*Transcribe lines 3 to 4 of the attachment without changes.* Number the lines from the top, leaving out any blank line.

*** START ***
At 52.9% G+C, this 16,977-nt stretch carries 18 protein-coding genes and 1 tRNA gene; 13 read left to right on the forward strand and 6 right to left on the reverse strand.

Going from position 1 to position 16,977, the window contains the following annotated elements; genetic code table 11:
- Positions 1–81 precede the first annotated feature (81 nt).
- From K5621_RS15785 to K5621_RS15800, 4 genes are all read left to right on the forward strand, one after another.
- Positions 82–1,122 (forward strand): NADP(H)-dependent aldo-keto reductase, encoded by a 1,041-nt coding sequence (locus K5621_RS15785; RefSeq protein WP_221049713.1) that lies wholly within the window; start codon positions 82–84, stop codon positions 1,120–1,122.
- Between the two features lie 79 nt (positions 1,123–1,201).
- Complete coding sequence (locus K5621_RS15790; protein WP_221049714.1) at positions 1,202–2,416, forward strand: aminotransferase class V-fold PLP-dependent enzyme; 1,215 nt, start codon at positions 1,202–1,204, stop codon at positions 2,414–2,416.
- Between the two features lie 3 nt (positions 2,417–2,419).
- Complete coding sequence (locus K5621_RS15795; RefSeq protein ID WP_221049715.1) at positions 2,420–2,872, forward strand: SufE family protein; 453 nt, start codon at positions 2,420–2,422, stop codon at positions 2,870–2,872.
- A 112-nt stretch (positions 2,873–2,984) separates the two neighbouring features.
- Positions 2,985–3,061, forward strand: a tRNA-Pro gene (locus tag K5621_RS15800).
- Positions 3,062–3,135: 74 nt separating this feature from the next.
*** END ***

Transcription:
- Positions 1–81 precede the first annotated feature (81 nt).
- From K5621_RS15785 to K5621_RS15800, 4 genes are all read left to right on the forward strand, one after another.